College Sports Scholarships: Hoop Dreams or Pipe Dreams?

Photo by Freddie Collins on Unsplash

Odds makers pick UVA as the favorite to win the Final Four when the NCAA College Basketball tournament comes to the Twin Cities in just a few days.

While the excitement of a national championship may inspire hoop dreams of your own, the odds of your student-athlete winning a Division 1 athletic scholarship are quite small.

College Admission Scandal: Insights from a national college planning expert

Photo credit: Ben White, Unsplash

Lynn O’Shaughnessy, author, journalist and national college planning expert, recently wrote about the recent college admissions scandal involving wealthy parents who skirt the rules to get their kids into the country’s most prestigious schools.

You can read the entire article by going directly to Lynn’s website, The College Solution or by clicking here… College Admission Scandal: Symptom of a Larger Problem.

To learn more about how to pay for college, subscribe to her wildly popular college planning blog, The College Solution.

Or better yet, become a smarter college consumer by enrolling in her online college planning course, The College Cost Lab.

To learn how to give your kids the education they deserve without sacrificing your retirement dreams, contact me directly at 651.379.3935. Or email at 


Affordable Alternatives To A High Priced College Education

Photo by Claudio Hirschberger on Unsplash

The total cost of attendance at some private colleges now exceeds $70,000 a year.

Even state colleges and universities can come with a hefty price tag. The University of MN Twin Cities has an all-in annual cost of about $28,000.

Today, more and more parents scratch their heads and ask, “Is it really worth it?”

Perhaps a better question to ask would be, “Is a traditional 4-year college education really necessary?”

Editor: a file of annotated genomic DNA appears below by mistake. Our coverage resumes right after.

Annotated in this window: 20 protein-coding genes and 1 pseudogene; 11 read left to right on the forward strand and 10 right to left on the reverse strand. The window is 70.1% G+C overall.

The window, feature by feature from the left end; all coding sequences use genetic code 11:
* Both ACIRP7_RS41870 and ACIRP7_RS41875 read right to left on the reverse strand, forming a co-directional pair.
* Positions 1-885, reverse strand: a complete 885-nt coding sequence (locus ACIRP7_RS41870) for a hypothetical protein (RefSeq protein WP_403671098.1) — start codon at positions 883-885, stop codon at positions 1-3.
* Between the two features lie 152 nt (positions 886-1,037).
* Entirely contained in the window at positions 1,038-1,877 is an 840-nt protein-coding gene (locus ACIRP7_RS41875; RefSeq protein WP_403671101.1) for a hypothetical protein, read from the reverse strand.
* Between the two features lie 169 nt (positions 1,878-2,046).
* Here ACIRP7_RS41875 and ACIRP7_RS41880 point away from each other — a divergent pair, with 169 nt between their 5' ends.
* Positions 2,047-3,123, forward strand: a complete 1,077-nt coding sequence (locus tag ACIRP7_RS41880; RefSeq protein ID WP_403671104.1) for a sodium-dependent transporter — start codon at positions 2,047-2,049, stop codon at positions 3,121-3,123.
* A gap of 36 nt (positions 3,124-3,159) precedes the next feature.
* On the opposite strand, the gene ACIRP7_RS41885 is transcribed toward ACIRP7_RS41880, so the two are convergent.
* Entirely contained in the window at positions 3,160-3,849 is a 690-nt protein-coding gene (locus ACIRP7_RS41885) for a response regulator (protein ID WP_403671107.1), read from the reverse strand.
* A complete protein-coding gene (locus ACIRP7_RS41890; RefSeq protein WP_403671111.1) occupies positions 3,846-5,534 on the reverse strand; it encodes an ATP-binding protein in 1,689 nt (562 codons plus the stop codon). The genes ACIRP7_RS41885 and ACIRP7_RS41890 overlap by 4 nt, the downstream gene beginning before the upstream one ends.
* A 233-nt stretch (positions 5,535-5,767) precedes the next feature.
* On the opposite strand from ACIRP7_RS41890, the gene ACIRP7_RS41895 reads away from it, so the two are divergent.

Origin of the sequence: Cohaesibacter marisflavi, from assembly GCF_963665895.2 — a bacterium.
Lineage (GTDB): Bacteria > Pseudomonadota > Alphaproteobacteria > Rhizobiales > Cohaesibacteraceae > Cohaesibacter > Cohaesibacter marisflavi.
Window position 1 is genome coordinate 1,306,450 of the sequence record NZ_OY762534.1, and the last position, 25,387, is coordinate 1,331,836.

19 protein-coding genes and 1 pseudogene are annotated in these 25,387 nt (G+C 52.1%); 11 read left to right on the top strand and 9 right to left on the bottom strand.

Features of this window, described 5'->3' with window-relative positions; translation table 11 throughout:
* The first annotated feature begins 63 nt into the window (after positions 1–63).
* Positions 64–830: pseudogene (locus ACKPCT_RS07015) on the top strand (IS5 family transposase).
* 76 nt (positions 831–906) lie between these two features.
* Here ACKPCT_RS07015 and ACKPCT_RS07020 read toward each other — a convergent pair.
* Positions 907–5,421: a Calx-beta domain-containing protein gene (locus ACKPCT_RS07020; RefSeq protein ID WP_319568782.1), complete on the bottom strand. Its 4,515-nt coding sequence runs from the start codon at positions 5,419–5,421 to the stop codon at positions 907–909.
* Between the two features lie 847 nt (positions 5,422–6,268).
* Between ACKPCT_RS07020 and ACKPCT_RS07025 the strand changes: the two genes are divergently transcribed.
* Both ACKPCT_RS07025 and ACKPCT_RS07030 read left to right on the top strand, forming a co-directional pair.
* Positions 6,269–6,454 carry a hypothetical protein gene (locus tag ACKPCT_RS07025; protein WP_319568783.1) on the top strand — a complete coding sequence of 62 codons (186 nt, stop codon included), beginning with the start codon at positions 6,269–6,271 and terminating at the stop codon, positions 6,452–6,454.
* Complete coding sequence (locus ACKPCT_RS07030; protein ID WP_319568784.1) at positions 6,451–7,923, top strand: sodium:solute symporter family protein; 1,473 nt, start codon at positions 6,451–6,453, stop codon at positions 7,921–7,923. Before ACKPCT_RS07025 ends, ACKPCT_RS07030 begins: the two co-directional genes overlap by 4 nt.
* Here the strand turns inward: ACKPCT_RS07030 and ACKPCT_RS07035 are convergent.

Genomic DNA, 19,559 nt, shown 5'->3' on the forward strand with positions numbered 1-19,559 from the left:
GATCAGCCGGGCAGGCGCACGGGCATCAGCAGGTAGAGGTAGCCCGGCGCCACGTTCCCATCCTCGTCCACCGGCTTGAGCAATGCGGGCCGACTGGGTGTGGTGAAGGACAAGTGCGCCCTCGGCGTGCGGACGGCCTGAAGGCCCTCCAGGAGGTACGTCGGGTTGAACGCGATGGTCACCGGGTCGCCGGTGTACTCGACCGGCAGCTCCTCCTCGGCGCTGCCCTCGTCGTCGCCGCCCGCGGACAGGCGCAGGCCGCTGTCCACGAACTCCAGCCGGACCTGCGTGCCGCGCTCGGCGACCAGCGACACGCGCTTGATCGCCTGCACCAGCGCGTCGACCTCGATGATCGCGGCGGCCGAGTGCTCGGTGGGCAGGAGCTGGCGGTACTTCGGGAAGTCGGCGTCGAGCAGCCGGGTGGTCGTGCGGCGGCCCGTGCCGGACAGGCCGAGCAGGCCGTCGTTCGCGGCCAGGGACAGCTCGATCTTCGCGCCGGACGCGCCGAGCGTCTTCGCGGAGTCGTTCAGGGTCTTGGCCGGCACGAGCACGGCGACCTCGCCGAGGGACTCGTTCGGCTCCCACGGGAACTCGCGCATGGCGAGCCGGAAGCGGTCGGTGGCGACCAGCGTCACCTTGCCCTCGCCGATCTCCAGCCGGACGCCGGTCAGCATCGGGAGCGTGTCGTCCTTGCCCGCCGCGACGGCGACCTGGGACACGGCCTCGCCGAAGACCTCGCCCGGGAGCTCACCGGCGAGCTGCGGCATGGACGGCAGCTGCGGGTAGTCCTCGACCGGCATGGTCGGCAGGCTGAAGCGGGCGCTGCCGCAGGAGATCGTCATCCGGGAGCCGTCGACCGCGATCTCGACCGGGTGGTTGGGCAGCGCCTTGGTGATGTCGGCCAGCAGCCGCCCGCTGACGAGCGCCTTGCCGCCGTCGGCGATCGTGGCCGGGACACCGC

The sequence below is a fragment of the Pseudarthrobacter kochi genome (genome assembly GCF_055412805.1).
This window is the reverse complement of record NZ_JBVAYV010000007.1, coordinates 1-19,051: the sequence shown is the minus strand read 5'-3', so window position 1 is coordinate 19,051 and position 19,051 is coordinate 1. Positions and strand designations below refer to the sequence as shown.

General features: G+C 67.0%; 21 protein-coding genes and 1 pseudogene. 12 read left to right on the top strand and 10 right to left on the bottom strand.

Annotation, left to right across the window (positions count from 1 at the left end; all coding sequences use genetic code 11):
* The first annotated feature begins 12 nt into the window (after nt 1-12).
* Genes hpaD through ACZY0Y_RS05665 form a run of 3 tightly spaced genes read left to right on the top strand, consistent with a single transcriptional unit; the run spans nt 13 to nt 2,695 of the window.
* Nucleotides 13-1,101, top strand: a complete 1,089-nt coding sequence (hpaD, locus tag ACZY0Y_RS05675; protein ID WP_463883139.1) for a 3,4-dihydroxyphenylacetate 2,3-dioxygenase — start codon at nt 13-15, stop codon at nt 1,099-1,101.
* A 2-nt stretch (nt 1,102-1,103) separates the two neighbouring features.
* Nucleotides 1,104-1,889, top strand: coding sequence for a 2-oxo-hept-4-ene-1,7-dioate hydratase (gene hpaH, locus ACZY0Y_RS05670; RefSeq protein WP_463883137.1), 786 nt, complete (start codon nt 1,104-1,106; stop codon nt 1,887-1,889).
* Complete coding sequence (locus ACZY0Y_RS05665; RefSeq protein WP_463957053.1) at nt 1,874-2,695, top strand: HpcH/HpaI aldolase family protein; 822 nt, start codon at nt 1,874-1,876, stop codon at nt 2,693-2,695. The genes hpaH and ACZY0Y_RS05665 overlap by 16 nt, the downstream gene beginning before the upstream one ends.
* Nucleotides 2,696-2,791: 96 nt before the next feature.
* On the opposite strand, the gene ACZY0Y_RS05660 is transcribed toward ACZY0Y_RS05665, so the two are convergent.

For some students, another path may be the smarter career (and financial) move to make.

While many career fields require a traditional college education and even advanced degrees, many do not. Healthcare, the building trades, and mechanical industries offer many career opportunities that require less than a 4-year college degree, but also offer reasonable pay, a high level of job security and advancement opportunities.

Consider this: Tuition, fees and books cost just under $7,000 at the Minneapolis Community and Technical College and other similar schools in our area. That’s less than half of what students pay at The University of Minnesota, and a fraction of what many private schools charge.

Wondering how much the schools on your list cost? Click here for a complete listing of tuition and related fees at every school in MN.

Not surprisingly, graduates of 2-year community college or vocational programs tend to graduate with less debt than their friends at 4-year colleges; $10,000 total student loan debt on average compared to over $28,000 for the typical college grad.

Not only do students spend less per year for fewer years at community and tech colleges, but they get into the workforce sooner and start saving earlier than most traditional college grads.

A 4-year college degree isn’t for everyone. Fortunately, today there are many other options. To learn more talk to your school counselor or attend a career and college fair at your high school, if one is offered.

Career and College Fair. On February 26, Centennial High School will host its first annual Career and Technical College Fair. It’s an opportunity to learn more about various community and tech colleges, explore different careers, and talk to experts who understand that a 4-year college degree isn’t the only path to a secure future.

For more information: click here.

These 5 Assets Are Exempt on the FAFSA Form

5th in a series

Starting as early as October 1, families with kids going to college can complete the Free Application for Federal Student Aid, aka the FAFSA form.

The FAFSA requires students and their parents to provide information about their income and assets in order to determine what is called the Expected Family Contribution or EFC. More specifically, the FAFSA wants to know about your income from the previous tax year (2017, if you complete the FAFSA for the 2018-2019 school year), and the value of your assets as of the day you fill out the form.

With smart planning families can complete the FAFSA in a way that maximizes their opportunities to receive need-based financial aid for college. Since the FAFSA asks about the value of your assets on the day you fill out the form, the time to reposition assets and implement your plan to pay less for college starts before you complete the FAFSA.

The following 5 assets are exempt on the FAFSA and are not counted in the EFC calculation.